Nilofer is one of us :)
And here's the thing: whenever I have a conversation with Nilofer, we end up somewhere much deeper and more meaningful than where we started. We have a rapport that lets us skip the pleasantries and get right to the real stuff.
So in today's episode, Nilofer and I are inviting you into one of those conversations.
In this conversation we talk about everything from:
- How we learned to seek and understand patterns in business - What we've learned from our careers of giving professional advice - And why peeing in the pool is a problem
And a lot, lot more.
In this episode I took a virtual trip to India to visit to my friends Mayur and Shahzada on the Remote Explorers Podcast where they talk about remote work and more generally, the culture of work.
In the full episode that you can find on remoteexplorers.com, we talked a lot about the current and future state of coworking but here on Stacking the Bricks I pulled out some of the highlights about business, entrepreneurship, and education that are most relevant to you, including:
- The three most valuable parts of a college education, and why it might be more valuable for some people than others - Where the "Tiny" in Tiny MBA came from - And since this is a podcast about remote work, a few of my best tips for adapting to remote work (hint: it's got nothing to do with software)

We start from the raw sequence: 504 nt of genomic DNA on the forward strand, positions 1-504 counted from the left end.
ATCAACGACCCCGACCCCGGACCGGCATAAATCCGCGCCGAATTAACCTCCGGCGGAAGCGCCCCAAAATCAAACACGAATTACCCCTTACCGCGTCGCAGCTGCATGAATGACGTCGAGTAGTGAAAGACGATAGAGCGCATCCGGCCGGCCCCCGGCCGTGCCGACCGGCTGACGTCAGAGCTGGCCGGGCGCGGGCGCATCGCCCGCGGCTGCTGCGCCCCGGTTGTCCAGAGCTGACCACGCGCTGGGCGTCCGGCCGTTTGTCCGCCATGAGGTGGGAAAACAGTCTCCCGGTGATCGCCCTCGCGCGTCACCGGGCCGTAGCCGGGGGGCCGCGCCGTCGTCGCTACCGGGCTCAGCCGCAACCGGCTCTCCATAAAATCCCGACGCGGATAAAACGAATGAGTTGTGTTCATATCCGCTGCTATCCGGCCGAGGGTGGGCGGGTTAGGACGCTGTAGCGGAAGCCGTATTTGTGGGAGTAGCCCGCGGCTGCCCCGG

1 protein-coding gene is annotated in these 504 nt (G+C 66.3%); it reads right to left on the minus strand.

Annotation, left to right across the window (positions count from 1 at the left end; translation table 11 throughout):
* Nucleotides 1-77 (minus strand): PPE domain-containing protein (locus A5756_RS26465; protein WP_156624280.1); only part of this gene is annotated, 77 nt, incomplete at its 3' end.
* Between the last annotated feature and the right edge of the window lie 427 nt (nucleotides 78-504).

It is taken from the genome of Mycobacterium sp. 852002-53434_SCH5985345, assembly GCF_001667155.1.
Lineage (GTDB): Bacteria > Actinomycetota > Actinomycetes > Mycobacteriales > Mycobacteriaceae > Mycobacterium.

So with that, I hope you enjoy this very special presentation from the Mayur and Shahzada, the Remote Explorers. Here we go!
In this episode I visited with Will Toms and the REC Philly community here in Philadelphia, for one of their "creator talks" streamed live over the internet
I shared 10 choice lessons from The Tiny MBA, and Will asked me questions about:
- The importance of listening as a business skill, and how you can practice it. - Where I learned how to sell people back their time and confidence. - And how much sharing is oversharing.
And a whole lot more!
I love any chance to jam with the REC Philly crew, and I'm very excited to share this session with you.
In this episode I visited with Michele Hansen and Colleen Schnettler on the Software Social podcast, where they talk about their respective businesses and workshop through challenges together.
During my visit, we talked about:
- Why education is the most effective marketing you can create - How psychology can be thought of as "debugging, for people" - And why one question in The Tiny MBA left Colleen feeling TERRIFIED.
And a whole lot more!
In this episode I visited with Tony Lopes on the Self Made Strategies podcast, where he talks with entrepreneurs, business owners, and more about how they built their own thing.
We talk about:
- The biggest hurdles and challenges in publishing a book (hint - it's not writing a book). - Making reversable decisions - And what people get wrong about risk.
And a whole lot more!
In this episode I visited with Matthew Arnold on the Iowa Idea podcast, where he explores modern collaboration, craft, and persistence.
Matt and I talk about:
- Why businesses - especially agencies - get distracted by awards - What it means to "flintstone" your work - And what people get wrong about passion
And a whole lot more!